In response to request from the US Government, the Agency plans activities to help Member States to prepare their spent fuel for shipment back to its country of origin.. A major activity in this area is this training course held at Argonne National Laboratory, USA 13-24 January 1997.

The preparation of a Safety Guide on Design, Operation and Safety Analysis Report for Spent Fuel Storage Facilities at Research Reactors is well underway. During 1996 the IAEA convened a Technical Committee Meeting/Workshop in Budapest, Hungary, to collect and evaluate information on procedures and techniques for the management of failed fuels from research reactors. Also, the Agency offers advice through IFMAP, the Irradiated Fuel Management Advisory Programme, to operators of spent fuel storage facilities and more tangible assistance to developing Member States through the IAEA's Technical Assistance and Co-operation programmes.

Recognising that the degradation of materials, equipment and facilities through ageing is becoming of more concern to many operators, the Agency organises several activities in the materials' science field. Prominent among these is the preparation of a document on the durability of nuclear fuels and components in wet storage which is nearing completion. This draft document contains information on aluminium clad fuels used in research reactors compiled by the participants in a Co-ordinated Research Programme (CRP) on Irradiation Enhanced Degradation of Materials in Spent Fuel Storage Facilities. Another CRP is devoted specifically to research reactor fuel cladding (aluminium alloys) and focuses on the monitoring and control of corrosion in wet storage. These programmes are supplemented by a series of Regional Workshops organised by the IAEA to deal with all aspects of spent fuel handling, management, storage and preparation for shipment.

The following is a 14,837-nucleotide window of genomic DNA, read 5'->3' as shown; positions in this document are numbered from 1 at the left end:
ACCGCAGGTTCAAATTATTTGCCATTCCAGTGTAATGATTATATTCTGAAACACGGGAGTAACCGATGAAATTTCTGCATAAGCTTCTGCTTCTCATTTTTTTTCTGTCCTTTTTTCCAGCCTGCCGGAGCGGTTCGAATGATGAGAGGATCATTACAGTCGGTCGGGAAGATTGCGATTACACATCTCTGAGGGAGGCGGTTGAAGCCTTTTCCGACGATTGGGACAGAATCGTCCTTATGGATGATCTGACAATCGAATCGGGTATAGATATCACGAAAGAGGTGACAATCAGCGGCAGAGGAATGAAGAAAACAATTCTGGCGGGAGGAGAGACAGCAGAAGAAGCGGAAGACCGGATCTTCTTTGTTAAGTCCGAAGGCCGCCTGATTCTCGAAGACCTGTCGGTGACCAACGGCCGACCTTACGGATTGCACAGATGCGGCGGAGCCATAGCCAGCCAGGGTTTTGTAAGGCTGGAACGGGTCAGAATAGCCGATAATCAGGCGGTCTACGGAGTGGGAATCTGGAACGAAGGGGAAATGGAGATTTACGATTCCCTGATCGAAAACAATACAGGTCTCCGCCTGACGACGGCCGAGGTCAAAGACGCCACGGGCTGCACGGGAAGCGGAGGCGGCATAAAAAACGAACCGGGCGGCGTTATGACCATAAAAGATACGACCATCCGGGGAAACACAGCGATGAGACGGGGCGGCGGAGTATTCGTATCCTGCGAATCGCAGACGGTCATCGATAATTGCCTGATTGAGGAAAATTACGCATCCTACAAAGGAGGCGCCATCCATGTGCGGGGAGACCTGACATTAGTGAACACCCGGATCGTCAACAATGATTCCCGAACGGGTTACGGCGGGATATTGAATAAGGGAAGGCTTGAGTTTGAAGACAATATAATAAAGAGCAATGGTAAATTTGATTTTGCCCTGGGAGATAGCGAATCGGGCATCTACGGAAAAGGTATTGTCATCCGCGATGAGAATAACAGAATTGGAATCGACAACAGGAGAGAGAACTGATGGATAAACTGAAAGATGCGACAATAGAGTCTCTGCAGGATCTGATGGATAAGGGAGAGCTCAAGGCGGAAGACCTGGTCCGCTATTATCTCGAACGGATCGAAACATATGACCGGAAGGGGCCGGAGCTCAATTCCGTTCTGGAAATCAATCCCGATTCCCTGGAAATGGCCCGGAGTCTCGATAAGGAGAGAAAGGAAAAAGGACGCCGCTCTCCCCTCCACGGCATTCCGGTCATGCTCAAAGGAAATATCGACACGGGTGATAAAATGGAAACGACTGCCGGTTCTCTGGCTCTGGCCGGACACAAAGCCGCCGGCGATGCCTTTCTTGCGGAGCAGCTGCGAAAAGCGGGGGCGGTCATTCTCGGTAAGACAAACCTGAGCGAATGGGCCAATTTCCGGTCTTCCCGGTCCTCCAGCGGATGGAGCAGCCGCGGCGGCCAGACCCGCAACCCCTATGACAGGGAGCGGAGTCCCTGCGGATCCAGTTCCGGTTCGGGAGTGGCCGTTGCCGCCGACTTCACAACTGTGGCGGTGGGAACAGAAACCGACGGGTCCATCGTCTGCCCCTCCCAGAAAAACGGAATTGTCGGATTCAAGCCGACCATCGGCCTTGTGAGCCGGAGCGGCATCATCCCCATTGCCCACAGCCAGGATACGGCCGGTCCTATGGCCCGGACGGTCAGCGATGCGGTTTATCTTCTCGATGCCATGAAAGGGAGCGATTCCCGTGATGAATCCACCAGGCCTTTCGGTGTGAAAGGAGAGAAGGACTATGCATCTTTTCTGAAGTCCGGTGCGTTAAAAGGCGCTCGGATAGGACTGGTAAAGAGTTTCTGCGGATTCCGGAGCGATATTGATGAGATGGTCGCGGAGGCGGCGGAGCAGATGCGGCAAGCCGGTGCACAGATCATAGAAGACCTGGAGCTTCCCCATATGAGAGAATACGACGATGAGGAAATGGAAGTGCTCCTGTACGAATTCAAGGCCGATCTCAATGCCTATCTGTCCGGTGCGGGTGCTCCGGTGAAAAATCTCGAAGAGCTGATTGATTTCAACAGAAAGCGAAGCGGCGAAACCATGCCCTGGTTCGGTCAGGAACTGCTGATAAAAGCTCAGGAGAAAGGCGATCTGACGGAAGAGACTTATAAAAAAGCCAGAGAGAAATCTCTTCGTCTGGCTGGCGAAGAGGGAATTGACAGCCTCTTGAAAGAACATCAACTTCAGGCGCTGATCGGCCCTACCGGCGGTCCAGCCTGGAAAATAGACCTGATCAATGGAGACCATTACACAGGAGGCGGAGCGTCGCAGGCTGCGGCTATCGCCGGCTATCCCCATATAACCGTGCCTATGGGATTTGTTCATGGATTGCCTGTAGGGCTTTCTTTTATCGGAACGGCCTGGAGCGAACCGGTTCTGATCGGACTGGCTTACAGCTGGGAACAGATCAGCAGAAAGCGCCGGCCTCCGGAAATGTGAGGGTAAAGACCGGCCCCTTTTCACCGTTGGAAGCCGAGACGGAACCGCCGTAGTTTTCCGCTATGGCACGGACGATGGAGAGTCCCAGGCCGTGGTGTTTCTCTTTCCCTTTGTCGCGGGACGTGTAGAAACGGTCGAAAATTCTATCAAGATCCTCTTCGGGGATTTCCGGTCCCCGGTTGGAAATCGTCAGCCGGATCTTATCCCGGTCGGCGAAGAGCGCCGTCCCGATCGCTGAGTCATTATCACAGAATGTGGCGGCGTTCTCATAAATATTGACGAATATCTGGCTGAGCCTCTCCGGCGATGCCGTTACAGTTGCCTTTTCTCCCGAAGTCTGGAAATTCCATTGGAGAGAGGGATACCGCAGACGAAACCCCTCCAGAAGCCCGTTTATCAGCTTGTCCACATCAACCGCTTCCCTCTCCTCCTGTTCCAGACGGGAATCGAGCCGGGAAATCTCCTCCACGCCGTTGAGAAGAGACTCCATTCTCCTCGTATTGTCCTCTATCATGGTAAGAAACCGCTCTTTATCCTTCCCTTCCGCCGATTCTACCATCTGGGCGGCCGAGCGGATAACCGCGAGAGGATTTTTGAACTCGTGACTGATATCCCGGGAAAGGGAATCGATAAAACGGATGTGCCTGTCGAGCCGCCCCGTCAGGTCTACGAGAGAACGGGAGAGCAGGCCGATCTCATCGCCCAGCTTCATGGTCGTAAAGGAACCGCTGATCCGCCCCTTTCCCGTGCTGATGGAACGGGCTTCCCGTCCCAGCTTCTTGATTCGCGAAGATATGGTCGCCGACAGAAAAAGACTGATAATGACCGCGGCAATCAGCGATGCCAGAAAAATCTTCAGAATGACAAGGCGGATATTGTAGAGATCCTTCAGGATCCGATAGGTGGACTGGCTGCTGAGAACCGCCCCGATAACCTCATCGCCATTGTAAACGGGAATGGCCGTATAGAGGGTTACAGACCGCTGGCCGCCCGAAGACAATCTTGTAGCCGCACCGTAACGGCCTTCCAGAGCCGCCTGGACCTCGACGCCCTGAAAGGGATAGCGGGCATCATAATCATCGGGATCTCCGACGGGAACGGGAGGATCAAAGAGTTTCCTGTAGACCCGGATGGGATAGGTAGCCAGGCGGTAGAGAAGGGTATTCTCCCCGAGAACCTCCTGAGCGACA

5. Conclusions

In recent years the problems of spent fuel from research reactors have received increasing attention as concerns about ageing fuel storage facilities, their life extension and the ultimate disposal of spent fuel loom larger. The overall scope of these problems can be gauged by examination of the databases compiled and maintained by the IAEA. It is clear that more exposure of the problems and concerns and more international co-operation will be necessary to resolve the outstanding issues. It is also clear that take-back programmes of foreign research reactor fuel will not continue indefinitely. At some stage in the not too distant future (10 years in the case of the US take-back programme), research reactor operators will be faced with the permanent disposal of their spent fuel. For countries with no nuclear power programme, the construction of geological repositories for the relatively small amounts of spent fuel from one or two research reactors does not seem practicable. For such countries, access to a regional repository for research reactor fuel would be an ideal solution. The time is ripe for serious discussion of regional repositories and to begin planning for the day when neither take-back programmes nor the reprocessing option might be available.

References



[1] Directory of Nuclear Research Reactors, IAEA, Vienna 1989.
[2] Nuclear Research Reactors in the World, IAEA Reference Data Series No. 3, December 1995 Edition.
[3] J. E. Matos, Foreign Research Reactor Spent Nuclear Fuel Inventories Containing HEU and LEU of US-origin, Proceedings of RERTR 1994, Williamsburg, USA.
[4] N. V. Arkhangelsky, The Problems of Treatment of Irradiated Fuel at Russian Research Reactors, IAEA-TECDOC 900, August 1996.